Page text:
Mixed chimerism (MC) after allogeneic hematopoietic cell transplantation (HCT) is associated with an increased risk of disease relapse. An unmanipulated donor lymphocyte infusion (DLI) can convert MC to full donor chimerism (FC) but can also precipitate severe acute graft-versus-host disease (GVHD). We recently showed in a phase I trial that a subset of purified CD8+CD44hi memory T cells derived from HLA-matched sibling donors may induce graft-versus-tumor reactions in patients with relapsed hematologic malignancies following allogeneic HCT with objective responses in 25% of patients and a low incidence of GVHD (Muffly et al, 2016 ASH Abstract #4615). Here we report on the preliminary results of a phase II study using CD8+ memory T-cell DLI as consolidative therapy early after transplant for patients with MC to assess the rate of conversion to FC, the risk of GVHD, and the prevention of disease relapse.


Patients: Eligible patients were 18-75 years of age with a high-risk or refractory hematologic malignancy who underwent nonmyeloablative allogeneic HCT from a matched sibling donor using total lymphoid irradiation and antithymocyte globulin conditioning, and who had MC (<95% donor CD3+ cells) at day +30. Patients were without acute GVHD at the time of the CD8+ memory T-cell DLI and were on tacrolimus or cyclosporine monotherapy for GVHD prophylaxis at the time of DLI.

CD8+ memory T cells: Phenotypic CD8+ memory T cells were isolated from matched sibling donors following two days of unmobilized apheresis using a tandem immunomagnetic selection strategy including CD45RA depletion followed by CD8+ enrichment on the CliniMACS Plus instrument. Cell purity was determined by flow cytometry analysis. CD8+ memory T cells were infused between day +30 and day +70 at a dose of 5 x 106 cells/kg, which was determined in the prior phase I trial to be the maximum dose that could be collected from two apheresis products.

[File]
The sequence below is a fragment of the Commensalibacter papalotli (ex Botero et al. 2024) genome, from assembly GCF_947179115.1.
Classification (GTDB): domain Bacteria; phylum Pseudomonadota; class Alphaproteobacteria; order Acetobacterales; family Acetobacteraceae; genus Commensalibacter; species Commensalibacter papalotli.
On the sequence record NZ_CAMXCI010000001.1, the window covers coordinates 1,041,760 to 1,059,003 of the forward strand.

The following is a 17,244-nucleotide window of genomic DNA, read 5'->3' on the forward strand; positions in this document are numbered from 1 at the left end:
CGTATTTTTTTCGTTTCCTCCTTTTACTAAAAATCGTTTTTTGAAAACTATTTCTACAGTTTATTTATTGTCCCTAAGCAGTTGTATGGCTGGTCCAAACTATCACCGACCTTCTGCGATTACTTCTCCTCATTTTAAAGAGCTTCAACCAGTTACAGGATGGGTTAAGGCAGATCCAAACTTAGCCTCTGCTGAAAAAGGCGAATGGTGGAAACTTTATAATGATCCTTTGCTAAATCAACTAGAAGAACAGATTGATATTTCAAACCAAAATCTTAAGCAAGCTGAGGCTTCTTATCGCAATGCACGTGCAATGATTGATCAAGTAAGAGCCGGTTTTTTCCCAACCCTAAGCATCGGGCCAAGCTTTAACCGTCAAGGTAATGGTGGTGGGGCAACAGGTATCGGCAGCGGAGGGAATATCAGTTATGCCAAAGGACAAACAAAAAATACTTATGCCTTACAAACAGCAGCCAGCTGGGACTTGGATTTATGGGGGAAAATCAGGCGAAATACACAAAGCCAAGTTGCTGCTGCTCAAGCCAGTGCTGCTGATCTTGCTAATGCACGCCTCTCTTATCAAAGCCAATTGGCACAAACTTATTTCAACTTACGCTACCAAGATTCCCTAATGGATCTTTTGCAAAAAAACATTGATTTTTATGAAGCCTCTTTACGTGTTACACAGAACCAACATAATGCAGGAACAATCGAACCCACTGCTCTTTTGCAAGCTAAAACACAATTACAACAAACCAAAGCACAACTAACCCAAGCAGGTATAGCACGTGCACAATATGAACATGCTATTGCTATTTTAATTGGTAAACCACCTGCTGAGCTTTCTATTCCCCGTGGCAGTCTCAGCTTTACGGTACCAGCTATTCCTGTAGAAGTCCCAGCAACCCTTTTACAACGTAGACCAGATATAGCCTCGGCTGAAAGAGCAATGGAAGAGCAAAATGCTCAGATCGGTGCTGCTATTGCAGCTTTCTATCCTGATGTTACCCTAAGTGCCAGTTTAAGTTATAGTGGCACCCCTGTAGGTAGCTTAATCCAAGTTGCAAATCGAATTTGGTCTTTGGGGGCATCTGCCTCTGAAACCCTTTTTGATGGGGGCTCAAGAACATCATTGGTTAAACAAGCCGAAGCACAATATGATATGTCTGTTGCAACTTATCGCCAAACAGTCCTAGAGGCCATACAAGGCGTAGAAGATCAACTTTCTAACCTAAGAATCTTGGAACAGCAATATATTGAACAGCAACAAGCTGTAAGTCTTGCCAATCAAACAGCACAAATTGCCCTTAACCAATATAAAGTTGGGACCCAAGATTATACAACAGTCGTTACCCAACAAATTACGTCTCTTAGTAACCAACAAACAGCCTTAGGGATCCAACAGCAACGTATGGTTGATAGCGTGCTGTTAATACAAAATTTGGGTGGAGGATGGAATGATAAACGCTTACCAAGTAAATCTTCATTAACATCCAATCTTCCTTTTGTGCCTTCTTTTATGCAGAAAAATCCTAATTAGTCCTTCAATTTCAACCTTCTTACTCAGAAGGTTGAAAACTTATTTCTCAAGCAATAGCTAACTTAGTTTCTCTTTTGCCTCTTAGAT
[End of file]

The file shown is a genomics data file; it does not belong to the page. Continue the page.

Study Endpoints: Following DLI, patients were assessed for the development of acute and chronic GVHD, conversion from MC to FC (≥95% donor CD3+ chimerism) within three months, and for disease relapse. Secondary outcomes included the incidence of adverse events, invasive infections, non-relapse mortality, overall survival, and disease-free survival.


Patient characteristics and outcomes after DLI are summarized in Table 1. Nine patients received CD8+ memory T-cell DLI at a median of 42 days post-HCT (range 33-62 days). The cell product was highly enriched for CD8+/CD45RA-/CD45RO+ cells, and flow analysis confirmed the selected cells were phenotypically consistent with the CD8+ T effector memory subset with a post enrichment purity of ≥96% (range 96.4-98.8%) in all patients. Median age of the patients was 60 years (range 30-71 years) with a median follow up of 306 days post-HCT (range 131-747 days). Diagnoses included non-Hodgkin lymphoma (n=5), acute myeloid leukemia (n=2), myelodysplastic syndrome (n=1), and Hodgkin lymphoma (n=1). Median donor CD3+ chimerism at day +30 was 88% (range 23-93%).

CD8+ memory T-cell DLI was well tolerated with no adverse events. Six of the nine patients (67%) converted from MC to FC within three months post-DLI with a median donor CD3+ chimerism of 97% (range 95-100%). Two patients developed grade II acute GVHD (skin only) that was treated to resolution. One patient developed mild chronic GVHD. No patients developed severe acute GVHD (grade III-IV) or extensive chronic GVHD. No patients developed invasive infections, and non-relapse mortality was 0%. Of the three patients who failed to convert from MC to FC, two had residual disease at the time of transplant, one of whom had early disease relapse at day +88. Four of the six patients who converted to FC were in complete remission (CR) at the last follow up. One of the three patients with persistent MC was in CR at the last follow up. For the entire study cohort, the median disease-free survival is 1.1 years and the median overall survival is not yet reached.


Consolidative CD8+ memory T-cell DLI following nonmyeloablative matched related donor HCT is well tolerated, converted six of nine patients (67%) with MC to FC, and was associated with a low rate of GVHD with no cases of severe acute or extensive chronic GVHD in this study. Patients continue to accrue to trial, and further accrual and longer follow up are needed to determine if this strategy will reduce relapse rates for high-risk patients with MC.


No relevant conflicts of interest to declare.

Author notes


Asterisk with author names denotes non-ASH members.